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The Berkeley law professor's carte blanche constitutionalism was a gift
to the Bush Administration, offering legalistic justifications for
lawless behavior.

Performance artist Karen Finley answers questions about politics,
satire and her new book, a fantasy affair between George W. Bush and
Martha Stewart.

'Hello, Goodbye' is now just goodbye.

Jerome Charyn's Savage Shorthand: The Life and Death of Isaac
Babel
examines the life the revolutionary idealist murdered by
Stalin in 1940 and explodes the literary myths that have thus far
defined his works.

Rebecca Solnit's A Field Guide to Getting Lost plumbs the
mysteries of losing oneself and finding oneself in the realm of the
utter unknown.

By writing a novel about a conventional novelist writing about a
conventional man, J.M. Coetzee's latest work illuminates the role of
the novel and cuts through typical and tired theories on fiction.

The quiet purposefulness that characterized Rosa Parks's actions bears eloquent witness to the power of her protest.

Cormac McCarthy's No Country for Old Men seems designed as a calculated assault on the reader.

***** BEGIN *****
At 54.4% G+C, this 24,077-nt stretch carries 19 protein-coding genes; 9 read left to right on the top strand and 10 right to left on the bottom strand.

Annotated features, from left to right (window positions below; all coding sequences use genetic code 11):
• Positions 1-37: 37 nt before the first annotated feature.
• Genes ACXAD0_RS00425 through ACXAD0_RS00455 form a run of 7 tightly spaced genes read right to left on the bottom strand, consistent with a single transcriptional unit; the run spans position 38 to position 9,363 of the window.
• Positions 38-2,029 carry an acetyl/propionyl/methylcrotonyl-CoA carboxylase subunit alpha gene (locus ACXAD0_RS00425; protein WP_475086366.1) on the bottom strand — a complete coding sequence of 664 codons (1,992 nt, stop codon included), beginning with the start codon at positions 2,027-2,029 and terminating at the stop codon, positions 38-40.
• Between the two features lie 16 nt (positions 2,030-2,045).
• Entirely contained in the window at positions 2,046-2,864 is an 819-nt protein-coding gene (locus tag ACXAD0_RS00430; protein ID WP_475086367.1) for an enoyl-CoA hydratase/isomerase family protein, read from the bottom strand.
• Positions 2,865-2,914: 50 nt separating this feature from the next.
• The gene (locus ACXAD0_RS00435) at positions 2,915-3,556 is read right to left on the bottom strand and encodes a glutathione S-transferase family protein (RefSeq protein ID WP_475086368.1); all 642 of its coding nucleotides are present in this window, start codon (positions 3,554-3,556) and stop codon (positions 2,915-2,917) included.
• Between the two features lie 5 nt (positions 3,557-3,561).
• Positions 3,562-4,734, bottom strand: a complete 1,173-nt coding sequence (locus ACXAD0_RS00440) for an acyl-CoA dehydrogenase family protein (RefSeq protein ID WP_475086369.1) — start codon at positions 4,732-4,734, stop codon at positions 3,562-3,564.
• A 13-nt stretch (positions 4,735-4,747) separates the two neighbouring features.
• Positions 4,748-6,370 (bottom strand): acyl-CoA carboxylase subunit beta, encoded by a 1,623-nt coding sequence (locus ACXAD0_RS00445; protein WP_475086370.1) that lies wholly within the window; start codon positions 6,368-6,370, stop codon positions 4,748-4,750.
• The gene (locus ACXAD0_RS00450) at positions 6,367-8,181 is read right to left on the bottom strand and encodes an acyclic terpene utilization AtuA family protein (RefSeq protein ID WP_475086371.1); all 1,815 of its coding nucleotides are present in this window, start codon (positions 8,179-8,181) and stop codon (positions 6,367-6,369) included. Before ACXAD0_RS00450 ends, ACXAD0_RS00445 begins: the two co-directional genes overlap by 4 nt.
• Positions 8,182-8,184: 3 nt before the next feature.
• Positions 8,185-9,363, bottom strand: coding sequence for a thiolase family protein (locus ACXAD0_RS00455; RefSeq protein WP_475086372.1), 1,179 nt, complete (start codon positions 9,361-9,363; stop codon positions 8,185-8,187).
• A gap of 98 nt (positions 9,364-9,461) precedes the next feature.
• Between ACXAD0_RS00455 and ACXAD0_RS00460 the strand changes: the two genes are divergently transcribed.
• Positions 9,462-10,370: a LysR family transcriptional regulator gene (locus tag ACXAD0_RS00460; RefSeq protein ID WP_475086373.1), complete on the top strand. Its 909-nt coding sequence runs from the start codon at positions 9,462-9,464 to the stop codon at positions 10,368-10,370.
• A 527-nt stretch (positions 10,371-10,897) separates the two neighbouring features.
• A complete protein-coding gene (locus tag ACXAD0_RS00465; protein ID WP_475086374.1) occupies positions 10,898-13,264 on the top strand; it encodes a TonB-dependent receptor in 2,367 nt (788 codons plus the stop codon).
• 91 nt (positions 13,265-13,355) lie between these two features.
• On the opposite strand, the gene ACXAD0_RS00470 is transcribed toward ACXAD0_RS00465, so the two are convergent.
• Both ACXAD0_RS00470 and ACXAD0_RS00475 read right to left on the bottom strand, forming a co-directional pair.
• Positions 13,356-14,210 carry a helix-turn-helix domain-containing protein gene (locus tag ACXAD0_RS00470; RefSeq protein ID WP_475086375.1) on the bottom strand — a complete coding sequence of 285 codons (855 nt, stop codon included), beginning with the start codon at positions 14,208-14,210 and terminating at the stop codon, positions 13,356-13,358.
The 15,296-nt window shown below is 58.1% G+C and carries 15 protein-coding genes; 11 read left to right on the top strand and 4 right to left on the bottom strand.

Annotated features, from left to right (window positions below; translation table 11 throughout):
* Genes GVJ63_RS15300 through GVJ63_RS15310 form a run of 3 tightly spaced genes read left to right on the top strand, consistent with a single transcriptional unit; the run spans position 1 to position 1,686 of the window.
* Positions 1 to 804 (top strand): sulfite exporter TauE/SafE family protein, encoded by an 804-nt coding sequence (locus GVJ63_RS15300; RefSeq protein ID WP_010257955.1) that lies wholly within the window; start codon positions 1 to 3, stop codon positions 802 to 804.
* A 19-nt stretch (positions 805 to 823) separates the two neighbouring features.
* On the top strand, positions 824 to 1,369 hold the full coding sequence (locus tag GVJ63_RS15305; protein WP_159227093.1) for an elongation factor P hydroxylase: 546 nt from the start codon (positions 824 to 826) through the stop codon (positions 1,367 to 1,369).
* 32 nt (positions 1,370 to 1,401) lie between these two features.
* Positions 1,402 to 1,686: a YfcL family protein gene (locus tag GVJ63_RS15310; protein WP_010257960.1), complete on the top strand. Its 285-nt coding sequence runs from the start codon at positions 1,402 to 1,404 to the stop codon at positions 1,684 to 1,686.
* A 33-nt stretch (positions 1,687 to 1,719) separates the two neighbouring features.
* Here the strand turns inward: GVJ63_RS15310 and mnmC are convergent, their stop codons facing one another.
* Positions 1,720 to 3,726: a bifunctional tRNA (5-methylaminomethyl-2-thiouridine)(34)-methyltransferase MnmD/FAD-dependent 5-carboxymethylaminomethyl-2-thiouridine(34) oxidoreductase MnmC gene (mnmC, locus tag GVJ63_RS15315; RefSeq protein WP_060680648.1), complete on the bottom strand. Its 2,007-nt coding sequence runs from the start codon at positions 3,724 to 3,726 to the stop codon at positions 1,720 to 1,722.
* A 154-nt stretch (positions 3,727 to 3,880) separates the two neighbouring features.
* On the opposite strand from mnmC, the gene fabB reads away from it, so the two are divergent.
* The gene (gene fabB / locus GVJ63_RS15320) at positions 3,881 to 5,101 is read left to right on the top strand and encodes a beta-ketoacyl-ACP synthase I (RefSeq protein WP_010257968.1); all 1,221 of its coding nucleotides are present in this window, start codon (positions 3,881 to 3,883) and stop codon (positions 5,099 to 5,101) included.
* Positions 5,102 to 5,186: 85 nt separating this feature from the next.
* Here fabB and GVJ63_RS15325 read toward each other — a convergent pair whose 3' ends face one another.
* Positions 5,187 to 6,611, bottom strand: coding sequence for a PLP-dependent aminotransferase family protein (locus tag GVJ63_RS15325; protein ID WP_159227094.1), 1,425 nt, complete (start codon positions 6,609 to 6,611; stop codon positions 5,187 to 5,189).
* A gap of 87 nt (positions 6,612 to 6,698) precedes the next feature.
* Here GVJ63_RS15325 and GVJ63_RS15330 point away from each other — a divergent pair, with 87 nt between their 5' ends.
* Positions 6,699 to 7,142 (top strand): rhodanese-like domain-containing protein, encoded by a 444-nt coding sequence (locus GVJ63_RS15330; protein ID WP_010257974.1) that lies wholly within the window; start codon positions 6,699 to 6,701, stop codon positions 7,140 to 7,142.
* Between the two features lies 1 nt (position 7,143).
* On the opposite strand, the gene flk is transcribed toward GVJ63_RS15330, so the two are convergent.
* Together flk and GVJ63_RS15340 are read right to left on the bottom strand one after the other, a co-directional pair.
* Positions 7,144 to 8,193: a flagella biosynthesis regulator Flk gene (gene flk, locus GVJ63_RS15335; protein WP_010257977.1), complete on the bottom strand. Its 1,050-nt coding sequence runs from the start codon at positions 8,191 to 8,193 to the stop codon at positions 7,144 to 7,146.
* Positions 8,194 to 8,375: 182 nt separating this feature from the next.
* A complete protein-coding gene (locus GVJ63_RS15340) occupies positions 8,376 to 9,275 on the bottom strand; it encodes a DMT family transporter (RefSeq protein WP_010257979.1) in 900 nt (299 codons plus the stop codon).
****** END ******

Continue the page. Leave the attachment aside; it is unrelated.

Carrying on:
Sean Wilsey's new memoir is a vulnerable, aching, unresolved account of growing up rich amid San Francisco's high society.

Blogs

The Nation was the first American publication to write about Gandhi, back in 1897. Here's what we said.

January 30, 2015

Stanley Kubrick “has taken a whole complex of America’s basic assumptions by the shoulders and given them a rough shaking,” The Nation’s Robert Hatch wrote.

January 29, 2015

What do you get when fall in love… with lucrative corporate boondoggles?

January 28, 2015

The headline of Frank Donner’s open letter to the committee is probably the best The Nation has ever run.

January 27, 2015

Yes, The Almanac covered the Clinton impeachment trial back on January 7. But the rules are the rules: seventeen years ago today, Bill Clinton looked America in the eyes and lied.

January 26, 2015

A profile of Bell in The Nation that year reported that the Scot spoke with a "rattling burr that adds piquancy to whatever he says."

January 25, 2015

Not the Winston Churchill who once served on The Nation's editorial board.

January 24, 2015

Sheldon Silver and the history of “Legislative Corruption”.

January 23, 2015

The Nation had an old China hand, blacklisted in the McCarthy era, reflect on the American surrender in Vietnam.

January 23, 2015

After the Supreme Court legalized abortion on this day in 1973, The Nation published an editorial that seems curiously averse to discussion of the actual debate.

January 22, 2015